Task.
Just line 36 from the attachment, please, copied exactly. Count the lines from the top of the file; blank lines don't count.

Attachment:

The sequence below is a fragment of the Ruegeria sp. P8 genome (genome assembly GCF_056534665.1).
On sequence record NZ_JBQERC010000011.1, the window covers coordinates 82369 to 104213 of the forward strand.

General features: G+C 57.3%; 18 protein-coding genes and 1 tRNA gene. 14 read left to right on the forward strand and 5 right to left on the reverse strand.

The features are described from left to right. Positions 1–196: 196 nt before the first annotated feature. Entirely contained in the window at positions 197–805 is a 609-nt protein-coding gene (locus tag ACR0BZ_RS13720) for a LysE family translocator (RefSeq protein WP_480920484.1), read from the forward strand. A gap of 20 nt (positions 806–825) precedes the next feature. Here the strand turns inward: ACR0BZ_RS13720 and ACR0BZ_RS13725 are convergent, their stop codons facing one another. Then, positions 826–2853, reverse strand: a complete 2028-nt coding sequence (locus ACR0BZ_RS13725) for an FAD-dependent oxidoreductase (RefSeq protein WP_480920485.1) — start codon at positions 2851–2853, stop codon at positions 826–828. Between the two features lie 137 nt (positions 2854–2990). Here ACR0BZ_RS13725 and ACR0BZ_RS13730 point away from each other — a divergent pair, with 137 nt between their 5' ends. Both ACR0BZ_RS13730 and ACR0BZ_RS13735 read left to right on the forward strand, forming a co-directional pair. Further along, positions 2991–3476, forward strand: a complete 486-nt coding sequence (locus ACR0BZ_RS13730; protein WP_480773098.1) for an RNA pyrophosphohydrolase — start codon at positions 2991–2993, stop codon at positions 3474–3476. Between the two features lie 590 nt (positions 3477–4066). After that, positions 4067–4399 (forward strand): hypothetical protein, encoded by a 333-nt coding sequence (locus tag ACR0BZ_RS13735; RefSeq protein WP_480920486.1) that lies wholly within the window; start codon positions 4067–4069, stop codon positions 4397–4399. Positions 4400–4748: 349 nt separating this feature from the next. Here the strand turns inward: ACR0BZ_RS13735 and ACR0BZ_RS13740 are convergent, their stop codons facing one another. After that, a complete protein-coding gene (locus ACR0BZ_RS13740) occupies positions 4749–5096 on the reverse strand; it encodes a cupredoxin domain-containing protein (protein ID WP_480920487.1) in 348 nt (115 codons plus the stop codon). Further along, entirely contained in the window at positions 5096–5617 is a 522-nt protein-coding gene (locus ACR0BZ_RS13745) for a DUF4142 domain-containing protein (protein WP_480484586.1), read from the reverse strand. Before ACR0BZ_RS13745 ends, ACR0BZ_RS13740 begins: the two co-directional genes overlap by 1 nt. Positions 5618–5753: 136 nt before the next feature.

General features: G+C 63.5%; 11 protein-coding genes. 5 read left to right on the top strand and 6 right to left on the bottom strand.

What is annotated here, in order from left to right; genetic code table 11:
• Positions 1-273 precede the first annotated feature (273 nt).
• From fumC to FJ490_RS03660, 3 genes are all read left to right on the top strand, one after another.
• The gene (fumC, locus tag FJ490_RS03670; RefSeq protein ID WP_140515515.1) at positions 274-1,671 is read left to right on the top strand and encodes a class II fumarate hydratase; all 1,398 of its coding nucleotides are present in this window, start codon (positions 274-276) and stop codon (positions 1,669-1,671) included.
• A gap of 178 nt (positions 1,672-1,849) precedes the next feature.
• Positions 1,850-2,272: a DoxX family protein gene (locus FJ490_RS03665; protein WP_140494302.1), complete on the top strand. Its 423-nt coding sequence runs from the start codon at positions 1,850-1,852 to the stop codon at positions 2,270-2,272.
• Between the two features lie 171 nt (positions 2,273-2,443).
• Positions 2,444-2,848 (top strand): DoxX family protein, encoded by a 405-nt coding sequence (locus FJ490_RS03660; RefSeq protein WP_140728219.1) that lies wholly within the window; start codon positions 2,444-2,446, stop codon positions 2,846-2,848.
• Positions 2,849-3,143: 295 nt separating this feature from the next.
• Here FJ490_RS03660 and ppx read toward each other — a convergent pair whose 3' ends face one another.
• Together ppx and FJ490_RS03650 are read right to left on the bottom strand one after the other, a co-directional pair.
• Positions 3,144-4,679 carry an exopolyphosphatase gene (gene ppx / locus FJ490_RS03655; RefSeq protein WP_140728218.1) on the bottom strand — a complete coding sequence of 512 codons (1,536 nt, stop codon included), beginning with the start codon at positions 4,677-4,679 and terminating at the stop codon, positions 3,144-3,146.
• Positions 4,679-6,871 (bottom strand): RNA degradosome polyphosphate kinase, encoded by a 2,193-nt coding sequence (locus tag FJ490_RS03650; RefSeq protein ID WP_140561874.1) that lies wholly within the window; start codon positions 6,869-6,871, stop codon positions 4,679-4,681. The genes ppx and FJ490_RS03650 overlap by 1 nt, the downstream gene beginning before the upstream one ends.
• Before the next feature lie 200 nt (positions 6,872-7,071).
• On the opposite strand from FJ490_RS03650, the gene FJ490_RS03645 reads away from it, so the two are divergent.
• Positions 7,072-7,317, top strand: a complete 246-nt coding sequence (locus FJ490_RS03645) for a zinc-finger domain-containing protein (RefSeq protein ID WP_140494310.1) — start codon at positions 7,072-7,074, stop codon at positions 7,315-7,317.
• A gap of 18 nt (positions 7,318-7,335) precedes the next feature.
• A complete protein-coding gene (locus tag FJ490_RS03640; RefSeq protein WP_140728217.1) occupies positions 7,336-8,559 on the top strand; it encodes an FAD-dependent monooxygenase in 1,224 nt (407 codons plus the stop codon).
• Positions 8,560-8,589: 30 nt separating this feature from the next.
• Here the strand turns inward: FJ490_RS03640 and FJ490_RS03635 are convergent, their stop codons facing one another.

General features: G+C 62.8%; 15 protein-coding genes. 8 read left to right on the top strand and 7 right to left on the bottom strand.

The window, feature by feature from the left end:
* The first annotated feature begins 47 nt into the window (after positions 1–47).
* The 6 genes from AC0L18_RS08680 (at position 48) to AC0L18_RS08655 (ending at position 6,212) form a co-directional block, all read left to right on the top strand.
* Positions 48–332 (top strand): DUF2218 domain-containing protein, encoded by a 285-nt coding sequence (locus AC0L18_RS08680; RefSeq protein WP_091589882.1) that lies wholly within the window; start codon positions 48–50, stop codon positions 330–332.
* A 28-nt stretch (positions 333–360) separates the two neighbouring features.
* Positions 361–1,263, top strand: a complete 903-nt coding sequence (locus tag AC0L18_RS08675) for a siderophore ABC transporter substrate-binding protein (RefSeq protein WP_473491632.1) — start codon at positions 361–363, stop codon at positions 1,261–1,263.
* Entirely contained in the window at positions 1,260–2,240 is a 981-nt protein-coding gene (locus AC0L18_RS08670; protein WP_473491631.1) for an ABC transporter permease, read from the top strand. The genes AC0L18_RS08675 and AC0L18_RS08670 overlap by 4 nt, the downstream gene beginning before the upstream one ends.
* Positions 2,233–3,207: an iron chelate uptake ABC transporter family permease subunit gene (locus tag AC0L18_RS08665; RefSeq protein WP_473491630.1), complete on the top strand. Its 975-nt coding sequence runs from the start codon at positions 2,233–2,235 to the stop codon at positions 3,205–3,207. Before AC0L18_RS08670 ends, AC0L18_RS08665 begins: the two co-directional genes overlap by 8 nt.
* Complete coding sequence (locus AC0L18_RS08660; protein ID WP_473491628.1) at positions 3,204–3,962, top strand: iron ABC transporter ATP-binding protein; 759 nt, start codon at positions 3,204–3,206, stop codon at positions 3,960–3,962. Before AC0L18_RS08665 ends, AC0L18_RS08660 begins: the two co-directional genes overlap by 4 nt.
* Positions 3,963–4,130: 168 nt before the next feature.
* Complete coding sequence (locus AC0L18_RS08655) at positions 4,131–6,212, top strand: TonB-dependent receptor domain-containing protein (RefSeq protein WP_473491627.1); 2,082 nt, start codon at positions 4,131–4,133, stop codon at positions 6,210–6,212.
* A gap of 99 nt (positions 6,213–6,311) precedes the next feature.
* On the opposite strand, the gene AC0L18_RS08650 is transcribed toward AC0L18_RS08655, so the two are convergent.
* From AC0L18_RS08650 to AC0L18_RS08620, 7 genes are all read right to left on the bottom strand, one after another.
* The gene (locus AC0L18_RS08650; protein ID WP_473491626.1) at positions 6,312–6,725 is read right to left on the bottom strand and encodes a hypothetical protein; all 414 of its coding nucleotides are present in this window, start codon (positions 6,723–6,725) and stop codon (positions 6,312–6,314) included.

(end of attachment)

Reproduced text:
* Positions 3,963–4,130: 168 nt before the next feature.